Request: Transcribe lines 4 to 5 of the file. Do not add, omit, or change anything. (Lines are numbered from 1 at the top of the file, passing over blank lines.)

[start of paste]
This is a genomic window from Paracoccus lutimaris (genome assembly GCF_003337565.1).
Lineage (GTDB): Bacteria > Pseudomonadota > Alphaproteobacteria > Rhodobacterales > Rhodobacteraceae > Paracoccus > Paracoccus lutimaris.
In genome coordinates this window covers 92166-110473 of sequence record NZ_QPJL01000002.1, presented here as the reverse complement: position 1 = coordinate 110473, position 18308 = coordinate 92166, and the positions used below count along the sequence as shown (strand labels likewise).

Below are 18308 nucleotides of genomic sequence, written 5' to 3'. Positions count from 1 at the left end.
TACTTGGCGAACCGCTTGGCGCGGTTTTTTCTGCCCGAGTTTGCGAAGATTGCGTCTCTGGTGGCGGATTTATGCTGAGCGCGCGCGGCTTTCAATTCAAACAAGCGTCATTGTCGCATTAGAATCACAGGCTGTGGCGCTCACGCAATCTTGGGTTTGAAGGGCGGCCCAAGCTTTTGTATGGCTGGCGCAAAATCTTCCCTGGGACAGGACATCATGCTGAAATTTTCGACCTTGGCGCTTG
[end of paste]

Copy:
Below are 18308 nucleotides of genomic sequence, written 5' to 3'. Positions count from 1 at the left end.
TACTTGGCGAACCGCTTGGCGCGGTTTTTTCTGCCCGAGTTTGCGAAGATTGCGTCTCTGGTGGCGGATTTATGCTGAGCGCGCGCGGCTTTCAATTCAAACAAGCGTCATTGTCGCATTAGAATCACAGGCTGTGGCGCTCACGCAATCTTGGGTTTGAAGGGCGGCCCAAGCTTTTGTATGGCTGGCGCAAAATCTTCCCTGGGACAGGACATCATGCTGAAATTTTCGACCTTGGCGCTTG